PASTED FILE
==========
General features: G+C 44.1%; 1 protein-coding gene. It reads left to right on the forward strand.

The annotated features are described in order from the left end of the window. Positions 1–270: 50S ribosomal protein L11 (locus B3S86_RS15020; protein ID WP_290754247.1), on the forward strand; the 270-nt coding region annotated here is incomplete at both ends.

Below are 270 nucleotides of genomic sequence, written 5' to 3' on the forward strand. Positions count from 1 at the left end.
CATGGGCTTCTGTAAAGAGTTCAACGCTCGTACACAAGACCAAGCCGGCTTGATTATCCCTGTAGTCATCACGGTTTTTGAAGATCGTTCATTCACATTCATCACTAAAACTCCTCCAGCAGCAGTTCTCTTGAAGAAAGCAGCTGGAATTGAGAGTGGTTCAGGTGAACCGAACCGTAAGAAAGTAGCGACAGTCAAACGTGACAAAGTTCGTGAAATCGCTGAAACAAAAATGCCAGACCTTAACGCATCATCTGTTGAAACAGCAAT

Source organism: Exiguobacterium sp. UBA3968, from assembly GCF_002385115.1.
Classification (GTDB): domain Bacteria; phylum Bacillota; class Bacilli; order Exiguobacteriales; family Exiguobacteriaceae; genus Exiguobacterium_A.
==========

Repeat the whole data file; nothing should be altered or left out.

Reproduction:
General features: G+C 44.1%; 1 protein-coding gene. It reads left to right on the forward strand.

The annotated features are described in order from the left end of the window. Positions 1–270: 50S ribosomal protein L11 (locus B3S86_RS15020; protein ID WP_290754247.1), on the forward strand; the 270-nt coding region annotated here is incomplete at both ends.

Below are 270 nucleotides of genomic sequence, written 5' to 3' on the forward strand. Positions count from 1 at the left end.
CATGGGCTTCTGTAAAGAGTTCAACGCTCGTACACAAGACCAAGCCGGCTTGATTATCCCTGTAGTCATCACGGTTTTTGAAGATCGTTCATTCACATTCATCACTAAAACTCCTCCAGCAGCAGTTCTCTTGAAGAAAGCAGCTGGAATTGAGAGTGGTTCAGGTGAACCGAACCGTAAGAAAGTAGCGACAGTCAAACGTGACAAAGTTCGTGAAATCGCTGAAACAAAAATGCCAGACCTTAACGCATCATCTGTTGAAACAGCAAT

Source organism: Exiguobacterium sp. UBA3968, from assembly GCF_002385115.1.
Classification (GTDB): domain Bacteria; phylum Bacillota; class Bacilli; order Exiguobacteriales; family Exiguobacteriaceae; genus Exiguobacterium_A.